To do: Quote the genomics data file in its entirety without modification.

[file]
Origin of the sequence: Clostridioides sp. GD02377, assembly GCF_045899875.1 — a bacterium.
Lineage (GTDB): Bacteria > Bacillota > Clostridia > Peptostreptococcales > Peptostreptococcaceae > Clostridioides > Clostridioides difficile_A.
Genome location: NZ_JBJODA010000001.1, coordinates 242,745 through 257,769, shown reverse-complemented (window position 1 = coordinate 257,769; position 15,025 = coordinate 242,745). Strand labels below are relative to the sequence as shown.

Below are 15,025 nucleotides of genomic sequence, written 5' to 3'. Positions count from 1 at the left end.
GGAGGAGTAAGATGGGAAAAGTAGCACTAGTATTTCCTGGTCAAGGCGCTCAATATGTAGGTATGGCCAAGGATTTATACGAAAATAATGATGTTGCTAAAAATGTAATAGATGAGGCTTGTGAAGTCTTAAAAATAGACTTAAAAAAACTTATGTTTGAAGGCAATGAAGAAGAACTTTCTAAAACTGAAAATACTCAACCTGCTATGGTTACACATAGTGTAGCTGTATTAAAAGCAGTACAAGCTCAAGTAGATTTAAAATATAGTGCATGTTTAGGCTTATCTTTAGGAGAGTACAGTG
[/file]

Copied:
Origin of the sequence: Clostridioides sp. GD02377, assembly GCF_045899875.1 — a bacterium.
Lineage (GTDB): Bacteria > Bacillota > Clostridia > Peptostreptococcales > Peptostreptococcaceae > Clostridioides > Clostridioides difficile_A.
Genome location: NZ_JBJODA010000001.1, coordinates 242,745 through 257,769, shown reverse-complemented (window position 1 = coordinate 257,769; position 15,025 = coordinate 242,745). Strand labels below are relative to the sequence as shown.

Below are 15,025 nucleotides of genomic sequence, written 5' to 3'. Positions count from 1 at the left end.
GGAGGAGTAAGATGGGAAAAGTAGCACTAGTATTTCCTGGTCAAGGCGCTCAATATGTAGGTATGGCCAAGGATTTATACGAAAATAATGATGTTGCTAAAAATGTAATAGATGAGGCTTGTGAAGTCTTAAAAATAGACTTAAAAAAACTTATGTTTGAAGGCAATGAAGAAGAACTTTCTAAAACTGAAAATACTCAACCTGCTATGGTTACACATAGTGTAGCTGTATTAAAAGCAGTACAAGCTCAAGTAGATTTAAAATATAGTGCATGTTTAGGCTTATCTTTAGGAGAGTACAGTG